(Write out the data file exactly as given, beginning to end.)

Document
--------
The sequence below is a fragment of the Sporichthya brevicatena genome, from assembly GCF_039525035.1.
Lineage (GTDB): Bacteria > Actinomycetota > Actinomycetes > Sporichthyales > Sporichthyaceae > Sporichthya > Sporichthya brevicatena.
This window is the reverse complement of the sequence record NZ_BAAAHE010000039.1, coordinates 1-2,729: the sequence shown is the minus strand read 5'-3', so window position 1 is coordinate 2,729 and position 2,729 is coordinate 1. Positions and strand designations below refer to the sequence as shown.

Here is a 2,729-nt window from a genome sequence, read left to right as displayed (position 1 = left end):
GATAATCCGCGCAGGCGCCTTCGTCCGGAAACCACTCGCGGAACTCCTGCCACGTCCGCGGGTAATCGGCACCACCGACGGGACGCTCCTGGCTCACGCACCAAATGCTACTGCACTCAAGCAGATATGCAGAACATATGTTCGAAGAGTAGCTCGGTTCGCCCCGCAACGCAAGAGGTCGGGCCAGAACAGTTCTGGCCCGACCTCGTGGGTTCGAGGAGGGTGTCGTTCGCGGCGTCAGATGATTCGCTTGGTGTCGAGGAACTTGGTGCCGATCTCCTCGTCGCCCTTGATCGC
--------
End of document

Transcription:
The sequence below is a fragment of the Sporichthya brevicatena genome, from assembly GCF_039525035.1.
Lineage (GTDB): Bacteria > Actinomycetota > Actinomycetes > Sporichthyales > Sporichthyaceae > Sporichthya > Sporichthya brevicatena.
This window is the reverse complement of the sequence record NZ_BAAAHE010000039.1, coordinates 1-2,729: the sequence shown is the minus strand read 5'-3', so window position 1 is coordinate 2,729 and position 2,729 is coordinate 1. Positions and strand designations below refer to the sequence as shown.

Here is a 2,729-nt window from a genome sequence, read left to right as displayed (position 1 = left end):
GATAATCCGCGCAGGCGCCTTCGTCCGGAAACCACTCGCGGAACTCCTGCCACGTCCGCGGGTAATCGGCACCACCGACGGGACGCTCCTGGCTCACGCACCAAATGCTACTGCACTCAAGCAGATATGCAGAACATATGTTCGAAGAGTAGCTCGGTTCGCCCCGCAACGCAAGAGGTCGGGCCAGAACAGTTCTGGCCCGACCTCGTGGGTTCGAGGAGGGTGTCGTTCGCGGCGTCAGATGATTCGCTTGGTGTCGAGGAACTTGGTGCCGATCTCCTCGTCGCCCTTGATCGC